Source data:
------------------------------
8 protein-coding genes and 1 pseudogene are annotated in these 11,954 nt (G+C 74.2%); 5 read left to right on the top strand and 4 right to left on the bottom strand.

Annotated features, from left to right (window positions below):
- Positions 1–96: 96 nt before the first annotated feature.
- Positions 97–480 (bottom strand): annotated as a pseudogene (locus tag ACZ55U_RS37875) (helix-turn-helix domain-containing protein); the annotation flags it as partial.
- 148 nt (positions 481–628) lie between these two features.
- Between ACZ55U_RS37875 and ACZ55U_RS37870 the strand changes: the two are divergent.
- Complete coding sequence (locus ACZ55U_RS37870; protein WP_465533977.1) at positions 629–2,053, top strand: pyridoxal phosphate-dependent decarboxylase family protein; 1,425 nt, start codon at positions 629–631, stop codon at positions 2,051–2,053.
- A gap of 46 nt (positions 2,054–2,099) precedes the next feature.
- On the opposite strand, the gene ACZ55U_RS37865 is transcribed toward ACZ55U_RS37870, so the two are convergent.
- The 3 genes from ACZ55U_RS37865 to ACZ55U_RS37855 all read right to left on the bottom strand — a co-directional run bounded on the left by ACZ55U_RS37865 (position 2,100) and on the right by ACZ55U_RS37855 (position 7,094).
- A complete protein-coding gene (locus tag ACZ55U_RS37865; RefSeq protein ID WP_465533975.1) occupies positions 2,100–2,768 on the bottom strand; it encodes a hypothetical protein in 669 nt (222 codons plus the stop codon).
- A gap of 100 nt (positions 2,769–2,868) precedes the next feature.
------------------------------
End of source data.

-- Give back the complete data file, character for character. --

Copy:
8 protein-coding genes and 1 pseudogene are annotated in these 11,954 nt (G+C 74.2%); 5 read left to right on the top strand and 4 right to left on the bottom strand.

Annotated features, from left to right (window positions below):
- Positions 1–96: 96 nt before the first annotated feature.
- Positions 97–480 (bottom strand): annotated as a pseudogene (locus tag ACZ55U_RS37875) (helix-turn-helix domain-containing protein); the annotation flags it as partial.
- 148 nt (positions 481–628) lie between these two features.
- Between ACZ55U_RS37875 and ACZ55U_RS37870 the strand changes: the two are divergent.
- Complete coding sequence (locus ACZ55U_RS37870; protein WP_465533977.1) at positions 629–2,053, top strand: pyridoxal phosphate-dependent decarboxylase family protein; 1,425 nt, start codon at positions 629–631, stop codon at positions 2,051–2,053.
- A gap of 46 nt (positions 2,054–2,099) precedes the next feature.
- On the opposite strand, the gene ACZ55U_RS37865 is transcribed toward ACZ55U_RS37870, so the two are convergent.
- The 3 genes from ACZ55U_RS37865 to ACZ55U_RS37855 all read right to left on the bottom strand — a co-directional run bounded on the left by ACZ55U_RS37865 (position 2,100) and on the right by ACZ55U_RS37855 (position 7,094).
- A complete protein-coding gene (locus tag ACZ55U_RS37865; RefSeq protein ID WP_465533975.1) occupies positions 2,100–2,768 on the bottom strand; it encodes a hypothetical protein in 669 nt (222 codons plus the stop codon).
- A gap of 100 nt (positions 2,769–2,868) precedes the next feature.